I’m not saying that grep is slow or flawed in any way, but it can definitely be faster (and better). Plus, GNU grep is not the only player out there.
Let me introduce ripgrep, a grep/ag/ack alternative written in Rust.
So, why should you use ripgrep? Because it’s fast. Very fast! It has saner defaults, and it’s written in Rust, but that’s a topic for another time. :)
Also, I just learned that ripgrep powers Visual Studio Code’s search.
.gitignore. It will skip listed files and directories by default.
It’s not a drop-in replacement for GNU
ag, though. So, don’t replace them with
rgin scripts without testing.
If you have Rust toolchain (1.20 or newer) installed, you can install it using
~/.cargo/bin to $PATH if you haven’t yet.
$ cargo install ripgrep
If you’re working in bleeding edge Arch, run:
$ pacman -S ripgrep
On macOS, run:
$ brew install ripgrep
If you are worried about having to type three more letters every time you search and don’t know what an alias is, don’t worry. The binary is just called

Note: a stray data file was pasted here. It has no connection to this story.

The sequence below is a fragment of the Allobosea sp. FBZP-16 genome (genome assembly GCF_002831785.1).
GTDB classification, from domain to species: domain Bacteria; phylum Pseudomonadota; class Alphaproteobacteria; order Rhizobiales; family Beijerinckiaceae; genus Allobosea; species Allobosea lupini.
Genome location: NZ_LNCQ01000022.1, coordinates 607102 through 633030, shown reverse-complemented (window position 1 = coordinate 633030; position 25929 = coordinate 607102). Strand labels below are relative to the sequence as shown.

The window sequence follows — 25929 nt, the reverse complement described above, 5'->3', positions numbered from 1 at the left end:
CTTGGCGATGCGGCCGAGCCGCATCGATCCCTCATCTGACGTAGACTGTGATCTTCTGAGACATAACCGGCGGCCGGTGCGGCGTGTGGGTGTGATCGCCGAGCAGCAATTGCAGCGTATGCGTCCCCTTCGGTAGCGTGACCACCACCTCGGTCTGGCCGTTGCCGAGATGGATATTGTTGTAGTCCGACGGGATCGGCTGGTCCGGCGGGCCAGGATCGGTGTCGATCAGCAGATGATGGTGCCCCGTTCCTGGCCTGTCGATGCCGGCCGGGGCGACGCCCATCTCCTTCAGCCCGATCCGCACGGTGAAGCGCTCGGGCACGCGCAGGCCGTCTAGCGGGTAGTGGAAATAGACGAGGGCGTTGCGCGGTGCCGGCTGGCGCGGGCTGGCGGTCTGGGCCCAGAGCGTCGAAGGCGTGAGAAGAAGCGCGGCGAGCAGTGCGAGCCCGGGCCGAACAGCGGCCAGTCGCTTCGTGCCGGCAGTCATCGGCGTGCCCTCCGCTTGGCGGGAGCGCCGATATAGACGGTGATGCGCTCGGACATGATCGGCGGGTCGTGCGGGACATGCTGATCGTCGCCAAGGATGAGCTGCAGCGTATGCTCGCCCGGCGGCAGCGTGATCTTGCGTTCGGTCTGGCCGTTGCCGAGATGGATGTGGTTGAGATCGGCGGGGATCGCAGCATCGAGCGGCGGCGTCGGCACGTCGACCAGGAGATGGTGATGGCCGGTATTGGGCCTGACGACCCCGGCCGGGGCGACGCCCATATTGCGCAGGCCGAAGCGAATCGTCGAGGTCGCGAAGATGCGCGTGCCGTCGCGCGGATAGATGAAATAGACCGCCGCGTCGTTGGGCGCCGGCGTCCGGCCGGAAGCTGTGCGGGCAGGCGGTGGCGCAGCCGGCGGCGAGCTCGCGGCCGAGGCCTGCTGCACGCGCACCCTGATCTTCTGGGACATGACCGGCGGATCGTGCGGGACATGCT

If you know how to use
grep, you can use
ripgrep. I’ll outline some basic usage here though. Read the instructions on its GitHub page if you want to know everything about it.
To search for any word recursively in a directory:
$ rg <keyword>
ripgrep's default behavior is to skip hidden and binary files apart from everything ignored by git. Use
-uuuto disable that.
To search for a keyword in only specific filetypes, pass the file extension to the
$ rg -tjs foo
To search for a keyword in files matching the specified glob:
$ rg foo -g 'bar.*'
I ran simple benchmarks on my machine (Core i7 6500U, 8GB RAM, KDE neon 5.12.5 based on Ubuntu 16.04) using
/usr/bin/time binary, and ripgrep seems to beat GNU grep everytime (by a huge margin!).
$ /usr/bin/time rg -uu import > /dev/null # ~24 seconds $ /usr/bin/time grep -r import * > /dev/null # ~3 min 27 seconds
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